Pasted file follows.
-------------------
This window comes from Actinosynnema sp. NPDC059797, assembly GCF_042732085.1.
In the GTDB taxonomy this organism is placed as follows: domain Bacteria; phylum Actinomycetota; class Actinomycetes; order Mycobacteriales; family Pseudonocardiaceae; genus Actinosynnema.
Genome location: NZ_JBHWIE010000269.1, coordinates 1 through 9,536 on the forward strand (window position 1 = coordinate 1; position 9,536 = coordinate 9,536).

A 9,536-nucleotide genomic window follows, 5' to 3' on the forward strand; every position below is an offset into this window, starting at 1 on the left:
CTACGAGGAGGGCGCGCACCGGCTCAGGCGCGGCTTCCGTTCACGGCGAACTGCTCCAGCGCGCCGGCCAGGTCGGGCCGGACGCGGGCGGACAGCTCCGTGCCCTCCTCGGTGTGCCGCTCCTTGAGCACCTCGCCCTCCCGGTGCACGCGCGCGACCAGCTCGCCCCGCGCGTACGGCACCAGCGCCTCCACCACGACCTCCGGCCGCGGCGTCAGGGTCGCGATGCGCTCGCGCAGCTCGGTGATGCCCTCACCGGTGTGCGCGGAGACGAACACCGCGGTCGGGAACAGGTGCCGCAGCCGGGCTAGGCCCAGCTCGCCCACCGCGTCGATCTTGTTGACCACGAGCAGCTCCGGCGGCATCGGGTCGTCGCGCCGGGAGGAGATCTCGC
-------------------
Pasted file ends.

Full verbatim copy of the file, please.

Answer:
This window comes from Actinosynnema sp. NPDC059797, assembly GCF_042732085.1.
In the GTDB taxonomy this organism is placed as follows: domain Bacteria; phylum Actinomycetota; class Actinomycetes; order Mycobacteriales; family Pseudonocardiaceae; genus Actinosynnema.
Genome location: NZ_JBHWIE010000269.1, coordinates 1 through 9,536 on the forward strand (window position 1 = coordinate 1; position 9,536 = coordinate 9,536).

A 9,536-nucleotide genomic window follows, 5' to 3' on the forward strand; every position below is an offset into this window, starting at 1 on the left:
CTACGAGGAGGGCGCGCACCGGCTCAGGCGCGGCTTCCGTTCACGGCGAACTGCTCCAGCGCGCCGGCCAGGTCGGGCCGGACGCGGGCGGACAGCTCCGTGCCCTCCTCGGTGTGCCGCTCCTTGAGCACCTCGCCCTCCCGGTGCACGCGCGCGACCAGCTCGCCCCGCGCGTACGGCACCAGCGCCTCCACCACGACCTCCGGCCGCGGCGTCAGGGTCGCGATGCGCTCGCGCAGCTCGGTGATGCCCTCACCGGTGTGCGCGGAGACGAACACCGCGGTCGGGAACAGGTGCCGCAGCCGGGCTAGGCCCAGCTCGCCCACCGCGTCGATCTTGTTGACCACGAGCAGCTCCGGCGGCATCGGGTCGTCGCGCCGGGAGGAGATCTCGC